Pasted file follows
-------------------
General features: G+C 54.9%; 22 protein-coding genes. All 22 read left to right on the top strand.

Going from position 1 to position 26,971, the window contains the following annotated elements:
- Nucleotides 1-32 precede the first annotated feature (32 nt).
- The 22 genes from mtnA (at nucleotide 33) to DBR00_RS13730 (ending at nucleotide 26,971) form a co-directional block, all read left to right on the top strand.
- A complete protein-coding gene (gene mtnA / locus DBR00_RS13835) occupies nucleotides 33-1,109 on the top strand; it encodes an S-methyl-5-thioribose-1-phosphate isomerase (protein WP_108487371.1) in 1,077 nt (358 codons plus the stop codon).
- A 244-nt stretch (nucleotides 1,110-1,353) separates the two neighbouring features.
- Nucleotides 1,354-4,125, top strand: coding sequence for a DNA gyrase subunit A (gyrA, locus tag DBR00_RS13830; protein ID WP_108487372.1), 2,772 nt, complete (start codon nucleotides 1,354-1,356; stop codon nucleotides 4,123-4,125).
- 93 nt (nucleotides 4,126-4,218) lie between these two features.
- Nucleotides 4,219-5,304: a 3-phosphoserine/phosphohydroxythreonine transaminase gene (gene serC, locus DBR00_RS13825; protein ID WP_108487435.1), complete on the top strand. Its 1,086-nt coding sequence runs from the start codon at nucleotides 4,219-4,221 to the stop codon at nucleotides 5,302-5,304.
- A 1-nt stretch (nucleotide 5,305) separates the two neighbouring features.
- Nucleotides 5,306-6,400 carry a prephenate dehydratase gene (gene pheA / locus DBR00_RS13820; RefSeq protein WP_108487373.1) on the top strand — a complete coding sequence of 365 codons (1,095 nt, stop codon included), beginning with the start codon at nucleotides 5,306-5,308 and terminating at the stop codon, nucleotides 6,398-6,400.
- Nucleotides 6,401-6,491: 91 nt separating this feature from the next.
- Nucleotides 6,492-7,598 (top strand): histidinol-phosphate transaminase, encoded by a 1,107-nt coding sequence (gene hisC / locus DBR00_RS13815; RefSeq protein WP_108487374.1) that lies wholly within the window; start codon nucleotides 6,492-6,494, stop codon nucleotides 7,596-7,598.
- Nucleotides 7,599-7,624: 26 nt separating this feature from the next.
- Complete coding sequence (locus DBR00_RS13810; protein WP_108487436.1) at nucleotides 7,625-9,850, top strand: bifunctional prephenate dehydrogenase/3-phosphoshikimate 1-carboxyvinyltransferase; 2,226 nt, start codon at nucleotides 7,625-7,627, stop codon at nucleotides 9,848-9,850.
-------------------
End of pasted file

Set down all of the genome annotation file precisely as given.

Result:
General features: G+C 54.9%; 22 protein-coding genes. All 22 read left to right on the top strand.

Going from position 1 to position 26,971, the window contains the following annotated elements:
- Nucleotides 1-32 precede the first annotated feature (32 nt).
- The 22 genes from mtnA (at nucleotide 33) to DBR00_RS13730 (ending at nucleotide 26,971) form a co-directional block, all read left to right on the top strand.
- A complete protein-coding gene (gene mtnA / locus DBR00_RS13835) occupies nucleotides 33-1,109 on the top strand; it encodes an S-methyl-5-thioribose-1-phosphate isomerase (protein WP_108487371.1) in 1,077 nt (358 codons plus the stop codon).
- A 244-nt stretch (nucleotides 1,110-1,353) separates the two neighbouring features.
- Nucleotides 1,354-4,125, top strand: coding sequence for a DNA gyrase subunit A (gyrA, locus tag DBR00_RS13830; protein ID WP_108487372.1), 2,772 nt, complete (start codon nucleotides 1,354-1,356; stop codon nucleotides 4,123-4,125).
- 93 nt (nucleotides 4,126-4,218) lie between these two features.
- Nucleotides 4,219-5,304: a 3-phosphoserine/phosphohydroxythreonine transaminase gene (gene serC, locus DBR00_RS13825; protein ID WP_108487435.1), complete on the top strand. Its 1,086-nt coding sequence runs from the start codon at nucleotides 4,219-4,221 to the stop codon at nucleotides 5,302-5,304.
- A 1-nt stretch (nucleotide 5,305) separates the two neighbouring features.
- Nucleotides 5,306-6,400 carry a prephenate dehydratase gene (gene pheA / locus DBR00_RS13820; RefSeq protein WP_108487373.1) on the top strand — a complete coding sequence of 365 codons (1,095 nt, stop codon included), beginning with the start codon at nucleotides 5,306-5,308 and terminating at the stop codon, nucleotides 6,398-6,400.
- Nucleotides 6,401-6,491: 91 nt separating this feature from the next.
- Nucleotides 6,492-7,598 (top strand): histidinol-phosphate transaminase, encoded by a 1,107-nt coding sequence (gene hisC / locus DBR00_RS13815; RefSeq protein WP_108487374.1) that lies wholly within the window; start codon nucleotides 6,492-6,494, stop codon nucleotides 7,596-7,598.
- Nucleotides 7,599-7,624: 26 nt separating this feature from the next.
- Complete coding sequence (locus DBR00_RS13810; protein WP_108487436.1) at nucleotides 7,625-9,850, top strand: bifunctional prephenate dehydrogenase/3-phosphoshikimate 1-carboxyvinyltransferase; 2,226 nt, start codon at nucleotides 7,625-7,627, stop codon at nucleotides 9,848-9,850.